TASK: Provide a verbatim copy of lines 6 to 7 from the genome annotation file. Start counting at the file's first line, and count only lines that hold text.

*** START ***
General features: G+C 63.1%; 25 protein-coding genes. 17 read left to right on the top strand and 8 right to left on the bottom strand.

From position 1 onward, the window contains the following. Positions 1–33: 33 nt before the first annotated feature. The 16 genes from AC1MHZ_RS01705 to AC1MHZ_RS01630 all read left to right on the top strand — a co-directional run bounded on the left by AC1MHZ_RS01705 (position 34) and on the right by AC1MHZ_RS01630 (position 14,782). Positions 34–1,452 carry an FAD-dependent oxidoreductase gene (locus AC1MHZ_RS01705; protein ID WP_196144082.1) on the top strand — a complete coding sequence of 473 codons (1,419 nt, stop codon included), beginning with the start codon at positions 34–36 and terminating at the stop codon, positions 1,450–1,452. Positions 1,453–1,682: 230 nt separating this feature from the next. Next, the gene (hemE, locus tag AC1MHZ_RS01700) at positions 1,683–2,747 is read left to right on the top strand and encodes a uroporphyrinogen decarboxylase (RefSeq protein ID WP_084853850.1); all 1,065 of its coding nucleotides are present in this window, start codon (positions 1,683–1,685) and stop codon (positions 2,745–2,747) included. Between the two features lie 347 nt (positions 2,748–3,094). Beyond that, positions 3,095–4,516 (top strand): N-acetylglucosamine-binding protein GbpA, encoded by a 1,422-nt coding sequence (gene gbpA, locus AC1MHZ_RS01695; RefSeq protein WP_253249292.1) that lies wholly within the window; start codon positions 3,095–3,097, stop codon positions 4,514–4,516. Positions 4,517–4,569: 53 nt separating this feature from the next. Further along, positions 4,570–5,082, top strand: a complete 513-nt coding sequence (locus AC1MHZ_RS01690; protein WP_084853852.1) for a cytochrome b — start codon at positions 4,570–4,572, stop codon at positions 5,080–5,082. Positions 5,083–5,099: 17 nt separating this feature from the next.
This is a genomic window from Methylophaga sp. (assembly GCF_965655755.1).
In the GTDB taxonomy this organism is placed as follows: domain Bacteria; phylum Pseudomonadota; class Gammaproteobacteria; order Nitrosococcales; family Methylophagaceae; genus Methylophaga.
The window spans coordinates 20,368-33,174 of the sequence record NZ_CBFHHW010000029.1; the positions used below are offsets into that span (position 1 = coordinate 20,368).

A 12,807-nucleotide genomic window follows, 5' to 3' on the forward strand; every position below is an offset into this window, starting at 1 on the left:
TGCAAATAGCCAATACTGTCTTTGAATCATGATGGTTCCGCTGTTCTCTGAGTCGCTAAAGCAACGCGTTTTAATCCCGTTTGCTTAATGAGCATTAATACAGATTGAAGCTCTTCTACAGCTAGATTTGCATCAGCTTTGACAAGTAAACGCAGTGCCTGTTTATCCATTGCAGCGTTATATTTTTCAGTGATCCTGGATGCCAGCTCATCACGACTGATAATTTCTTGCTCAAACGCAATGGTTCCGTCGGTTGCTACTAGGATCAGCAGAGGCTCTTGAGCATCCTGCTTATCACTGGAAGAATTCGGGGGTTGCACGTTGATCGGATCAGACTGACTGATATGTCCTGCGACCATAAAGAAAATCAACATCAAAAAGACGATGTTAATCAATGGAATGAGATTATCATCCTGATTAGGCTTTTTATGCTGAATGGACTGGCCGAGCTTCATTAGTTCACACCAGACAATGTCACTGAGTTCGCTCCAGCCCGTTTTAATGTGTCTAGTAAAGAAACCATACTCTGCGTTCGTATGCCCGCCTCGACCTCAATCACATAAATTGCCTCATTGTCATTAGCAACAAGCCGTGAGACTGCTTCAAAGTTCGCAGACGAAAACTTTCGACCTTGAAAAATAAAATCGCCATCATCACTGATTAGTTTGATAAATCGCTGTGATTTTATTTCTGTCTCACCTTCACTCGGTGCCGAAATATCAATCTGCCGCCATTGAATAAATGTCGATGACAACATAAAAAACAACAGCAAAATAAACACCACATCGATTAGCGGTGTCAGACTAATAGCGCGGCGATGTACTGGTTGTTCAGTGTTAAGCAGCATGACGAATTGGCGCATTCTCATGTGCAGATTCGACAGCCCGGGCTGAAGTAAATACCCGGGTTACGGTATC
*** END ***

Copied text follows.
A 12,807-nucleotide genomic window follows, 5' to 3' on the forward strand; every position below is an offset into this window, starting at 1 on the left:
TGCAAATAGCCAATACTGTCTTTGAATCATGATGGTTCCGCTGTTCTCTGAGTCGCTAAAGCAACGCGTTTTAATCCCGTTTGCTTAATGAGCATTAATACAGATTGAAGCTCTTCTACAGCTAGATTTGCATCAGCTTTGACAAGTAAACGCAGTGCCTGTTTATCCATTGCAGCGTTATATTTTTCAGTGATCCTGGATGCCAGCTCATCACGACTGATAATTTCTTGCTCAAACGCAATGGTTCCGTCGGTTGCTACTAGGATCAGCAGAGGCTCTTGAGCATCCTGCTTATCACTGGAAGAATTCGGGGGTTGCACGTTGATCGGATCAGACTGACTGATATGTCCTGCGACCATAAAGAAAATCAACATCAAAAAGACGATGTTAATCAATGGAATGAGATTATCATCCTGATTAGGCTTTTTATGCTGAATGGACTGGCCGAGCTTCATTAGTTCACACCAGACAATGTCACTGAGTTCGCTCCAGCCCGTTTTAATGTGTCTAGTAAAGAAACCATACTCTGCGTTCGTATGCCCGCCTCGACCTCAATCACATAAATTGCCTCATTGTCATTAGCAACAAGCCGTGAGACTGCTTCAAAGTTCGCAGACGAAAACTTTCGACCTTGAAAAATAAAATCGCCATCATCACTGATTAGTTTGATAAATCGCTGTGATTTTATTTCTGTCTCACCTTCACTCGGTGCCGAAATATCAATCTGCCGCCATTGAATAAATGTCGATGACAACATAAAAAACAACAGCAAAATAAACACCACATCGATTAGCGGTGTCAGACTAATAGCGCGGCGATGTACTGGTTGTTCAGTGTTAAGCAGCATGACGAATTGGCGCATTCTCATGTGCAGATTCGACAGCCCGGGCTGAAGTAAATACCCGGGTTACGGTATC